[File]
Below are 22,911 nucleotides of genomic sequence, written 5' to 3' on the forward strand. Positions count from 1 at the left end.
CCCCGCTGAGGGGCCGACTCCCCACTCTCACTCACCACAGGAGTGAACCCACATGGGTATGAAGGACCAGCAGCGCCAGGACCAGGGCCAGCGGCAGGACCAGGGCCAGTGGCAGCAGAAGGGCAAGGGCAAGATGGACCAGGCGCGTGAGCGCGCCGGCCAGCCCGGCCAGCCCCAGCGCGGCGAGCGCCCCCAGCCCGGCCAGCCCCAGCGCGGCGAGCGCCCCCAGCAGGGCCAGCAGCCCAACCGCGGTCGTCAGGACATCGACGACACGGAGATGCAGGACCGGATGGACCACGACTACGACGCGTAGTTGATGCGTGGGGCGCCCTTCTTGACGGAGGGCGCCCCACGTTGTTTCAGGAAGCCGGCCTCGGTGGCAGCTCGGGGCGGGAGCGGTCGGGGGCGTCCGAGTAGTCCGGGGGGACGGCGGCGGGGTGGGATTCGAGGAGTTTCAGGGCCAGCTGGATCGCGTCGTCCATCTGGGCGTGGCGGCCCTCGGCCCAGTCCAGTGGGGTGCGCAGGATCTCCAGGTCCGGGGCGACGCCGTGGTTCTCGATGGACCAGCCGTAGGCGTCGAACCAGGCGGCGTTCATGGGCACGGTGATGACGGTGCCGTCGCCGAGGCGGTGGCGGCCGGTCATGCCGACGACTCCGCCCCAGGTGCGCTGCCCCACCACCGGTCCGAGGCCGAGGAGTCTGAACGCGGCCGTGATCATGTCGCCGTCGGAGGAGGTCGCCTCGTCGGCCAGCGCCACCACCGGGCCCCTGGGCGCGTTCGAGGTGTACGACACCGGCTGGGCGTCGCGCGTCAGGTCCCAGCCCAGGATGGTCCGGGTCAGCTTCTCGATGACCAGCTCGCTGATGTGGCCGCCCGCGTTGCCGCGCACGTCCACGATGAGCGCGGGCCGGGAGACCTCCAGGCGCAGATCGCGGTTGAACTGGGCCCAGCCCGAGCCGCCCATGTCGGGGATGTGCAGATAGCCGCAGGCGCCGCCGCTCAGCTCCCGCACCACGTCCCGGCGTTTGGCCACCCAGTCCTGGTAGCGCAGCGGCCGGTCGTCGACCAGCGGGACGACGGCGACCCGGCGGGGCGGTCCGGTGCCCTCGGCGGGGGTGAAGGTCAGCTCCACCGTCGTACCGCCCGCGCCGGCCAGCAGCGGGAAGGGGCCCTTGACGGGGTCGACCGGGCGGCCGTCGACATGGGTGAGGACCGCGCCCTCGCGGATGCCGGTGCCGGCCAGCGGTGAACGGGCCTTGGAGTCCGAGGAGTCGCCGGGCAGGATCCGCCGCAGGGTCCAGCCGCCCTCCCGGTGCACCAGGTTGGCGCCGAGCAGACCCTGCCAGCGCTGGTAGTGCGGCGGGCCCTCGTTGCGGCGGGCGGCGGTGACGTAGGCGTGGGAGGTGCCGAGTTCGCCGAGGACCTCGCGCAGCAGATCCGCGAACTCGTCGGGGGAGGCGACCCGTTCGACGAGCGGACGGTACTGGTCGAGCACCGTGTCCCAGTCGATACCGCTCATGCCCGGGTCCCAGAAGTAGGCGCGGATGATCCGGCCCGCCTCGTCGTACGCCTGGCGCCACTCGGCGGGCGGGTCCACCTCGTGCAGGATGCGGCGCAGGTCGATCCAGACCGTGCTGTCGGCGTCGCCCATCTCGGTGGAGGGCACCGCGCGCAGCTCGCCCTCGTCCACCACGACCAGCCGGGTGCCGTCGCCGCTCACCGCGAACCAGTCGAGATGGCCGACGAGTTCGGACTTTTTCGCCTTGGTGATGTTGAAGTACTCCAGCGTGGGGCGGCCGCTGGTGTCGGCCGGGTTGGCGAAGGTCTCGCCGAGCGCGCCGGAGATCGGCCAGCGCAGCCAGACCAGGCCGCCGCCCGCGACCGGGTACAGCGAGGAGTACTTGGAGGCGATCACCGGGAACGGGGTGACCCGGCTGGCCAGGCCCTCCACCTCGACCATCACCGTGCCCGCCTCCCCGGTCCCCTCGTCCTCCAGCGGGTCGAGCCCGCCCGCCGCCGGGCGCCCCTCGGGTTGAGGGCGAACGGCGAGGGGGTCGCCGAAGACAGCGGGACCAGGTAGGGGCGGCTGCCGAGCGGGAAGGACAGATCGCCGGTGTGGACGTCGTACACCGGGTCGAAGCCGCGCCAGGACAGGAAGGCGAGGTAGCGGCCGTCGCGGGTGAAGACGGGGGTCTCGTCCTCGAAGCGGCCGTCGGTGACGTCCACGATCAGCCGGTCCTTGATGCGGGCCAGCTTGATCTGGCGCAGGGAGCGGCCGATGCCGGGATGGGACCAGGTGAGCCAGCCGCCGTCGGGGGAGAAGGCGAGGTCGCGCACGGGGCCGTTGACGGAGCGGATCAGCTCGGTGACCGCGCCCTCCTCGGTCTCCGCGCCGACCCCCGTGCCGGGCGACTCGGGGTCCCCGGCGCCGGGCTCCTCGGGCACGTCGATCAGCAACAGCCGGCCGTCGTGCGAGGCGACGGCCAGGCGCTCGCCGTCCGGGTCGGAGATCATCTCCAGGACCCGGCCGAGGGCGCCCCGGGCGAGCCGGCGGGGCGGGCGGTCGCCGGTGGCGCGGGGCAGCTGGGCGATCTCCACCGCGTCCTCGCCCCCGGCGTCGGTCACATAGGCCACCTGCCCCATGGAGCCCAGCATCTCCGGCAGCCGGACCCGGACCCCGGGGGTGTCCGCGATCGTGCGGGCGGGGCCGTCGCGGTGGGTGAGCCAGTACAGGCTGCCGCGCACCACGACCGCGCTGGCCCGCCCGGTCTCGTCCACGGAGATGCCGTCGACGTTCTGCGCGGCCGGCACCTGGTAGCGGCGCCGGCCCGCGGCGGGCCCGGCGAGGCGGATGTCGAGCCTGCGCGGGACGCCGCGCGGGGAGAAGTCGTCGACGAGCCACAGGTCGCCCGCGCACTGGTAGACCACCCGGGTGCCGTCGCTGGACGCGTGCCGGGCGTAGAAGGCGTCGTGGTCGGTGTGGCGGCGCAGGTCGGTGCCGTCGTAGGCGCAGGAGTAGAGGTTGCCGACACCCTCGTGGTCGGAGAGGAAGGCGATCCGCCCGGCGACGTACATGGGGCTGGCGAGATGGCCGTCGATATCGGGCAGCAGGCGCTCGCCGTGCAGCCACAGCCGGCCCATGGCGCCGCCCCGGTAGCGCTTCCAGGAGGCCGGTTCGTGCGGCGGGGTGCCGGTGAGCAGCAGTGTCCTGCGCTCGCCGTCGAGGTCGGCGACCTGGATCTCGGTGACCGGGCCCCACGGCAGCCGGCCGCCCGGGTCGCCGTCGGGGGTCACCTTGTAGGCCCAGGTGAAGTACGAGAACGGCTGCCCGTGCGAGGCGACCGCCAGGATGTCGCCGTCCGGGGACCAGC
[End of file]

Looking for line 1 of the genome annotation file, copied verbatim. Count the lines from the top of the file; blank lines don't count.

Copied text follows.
Below are 22,911 nucleotides of genomic sequence, written 5' to 3' on the forward strand. Positions count from 1 at the left end.